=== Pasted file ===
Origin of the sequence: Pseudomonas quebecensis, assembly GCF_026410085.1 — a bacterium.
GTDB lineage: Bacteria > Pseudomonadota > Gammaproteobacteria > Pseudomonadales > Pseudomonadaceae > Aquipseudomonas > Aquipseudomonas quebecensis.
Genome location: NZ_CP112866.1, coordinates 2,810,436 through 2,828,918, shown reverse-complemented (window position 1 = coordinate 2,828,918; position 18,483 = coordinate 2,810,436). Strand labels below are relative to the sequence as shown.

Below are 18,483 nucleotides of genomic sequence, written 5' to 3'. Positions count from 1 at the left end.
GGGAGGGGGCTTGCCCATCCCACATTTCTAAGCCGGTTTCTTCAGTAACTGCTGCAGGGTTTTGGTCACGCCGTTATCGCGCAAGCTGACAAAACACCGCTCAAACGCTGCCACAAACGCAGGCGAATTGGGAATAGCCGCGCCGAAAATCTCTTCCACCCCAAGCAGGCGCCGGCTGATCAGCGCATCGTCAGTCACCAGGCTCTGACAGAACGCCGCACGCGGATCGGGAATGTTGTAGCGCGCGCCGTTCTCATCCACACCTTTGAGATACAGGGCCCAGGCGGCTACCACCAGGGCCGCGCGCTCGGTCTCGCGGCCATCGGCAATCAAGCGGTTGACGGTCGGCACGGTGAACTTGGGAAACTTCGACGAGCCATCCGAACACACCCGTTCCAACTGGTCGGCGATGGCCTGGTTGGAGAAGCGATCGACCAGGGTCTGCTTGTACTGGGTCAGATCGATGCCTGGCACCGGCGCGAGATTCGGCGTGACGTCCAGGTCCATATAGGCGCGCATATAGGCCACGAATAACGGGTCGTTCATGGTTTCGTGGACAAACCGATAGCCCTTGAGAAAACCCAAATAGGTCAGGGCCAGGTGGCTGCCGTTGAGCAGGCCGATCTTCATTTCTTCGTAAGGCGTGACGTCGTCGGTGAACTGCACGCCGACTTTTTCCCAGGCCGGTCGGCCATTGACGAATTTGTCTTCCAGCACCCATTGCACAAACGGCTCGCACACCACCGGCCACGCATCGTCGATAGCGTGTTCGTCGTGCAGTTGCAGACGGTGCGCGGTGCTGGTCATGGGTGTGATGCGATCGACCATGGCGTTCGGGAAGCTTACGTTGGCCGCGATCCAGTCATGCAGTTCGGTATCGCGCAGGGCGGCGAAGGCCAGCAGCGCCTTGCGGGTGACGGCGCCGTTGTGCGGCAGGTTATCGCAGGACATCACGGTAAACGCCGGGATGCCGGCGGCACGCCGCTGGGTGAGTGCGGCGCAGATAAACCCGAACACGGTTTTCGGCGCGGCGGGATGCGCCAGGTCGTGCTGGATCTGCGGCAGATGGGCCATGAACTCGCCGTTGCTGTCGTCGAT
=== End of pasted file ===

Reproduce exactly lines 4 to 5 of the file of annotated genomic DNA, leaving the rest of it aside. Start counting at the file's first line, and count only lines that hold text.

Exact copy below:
Below are 18,483 nucleotides of genomic sequence, written 5' to 3'. Positions count from 1 at the left end.
GGGAGGGGGCTTGCCCATCCCACATTTCTAAGCCGGTTTCTTCAGTAACTGCTGCAGGGTTTTGGTCACGCCGTTATCGCGCAAGCTGACAAAACACCGCTCAAACGCTGCCACAAACGCAGGCGAATTGGGAATAGCCGCGCCGAAAATCTCTTCCACCCCAAGCAGGCGCCGGCTGATCAGCGCATCGTCAGTCACCAGGCTCTGACAGAACGCCGCACGCGGATCGGGAATGTTGTAGCGCGCGCCGTTCTCATCCACACCTTTGAGATACAGGGCCCAGGCGGCTACCACCAGGGCCGCGCGCTCGGTCTCGCGGCCATCGGCAATCAAGCGGTTGACGGTCGGCACGGTGAACTTGGGAAACTTCGACGAGCCATCCGAACACACCCGTTCCAACTGGTCGGCGATGGCCTGGTTGGAGAAGCGATCGACCAGGGTCTGCTTGTACTGGGTCAGATCGATGCCTGGCACCGGCGCGAGATTCGGCGTGACGTCCAGGTCCATATAGGCGCGCATATAGGCCACGAATAACGGGTCGTTCATGGTTTCGTGGACAAACCGATAGCCCTTGAGAAAACCCAAATAGGTCAGGGCCAGGTGGCTGCCGTTGAGCAGGCCGATCTTCATTTCTTCGTAAGGCGTGACGTCGTCGGTGAACTGCACGCCGACTTTTTCCCAGGCCGGTCGGCCATTGACGAATTTGTCTTCCAGCACCCATTGCACAAACGGCTCGCACACCACCGGCCACGCATCGTCGATAGCGTGTTCGTCGTGCAGTTGCAGACGGTGCGCGGTGCTGGTCATGGGTGTGATGCGATCGACCATGGCGTTCGGGAAGCTTACGTTGGCCGCGATCCAGTCATGCAGTTCGGTATCGCGCAGGGCGGCGAAGGCCAGCAGCGCCTTGCGGGTGACGGCGCCGTTGTGCGGCAGGTTATCGCAGGACATCACGGTAAACGCCGGGATGCCGGCGGCACGCCGCTGGGTGAGTGCGGCGCAGATAAACCCGAACACGGTTTTCGGCGCGGCGGGATGCGCCAGGTCGTGCTGGATCTGCGGCAGATGGGCCATGAACTCGCCGTTGCTGTCGTCGAT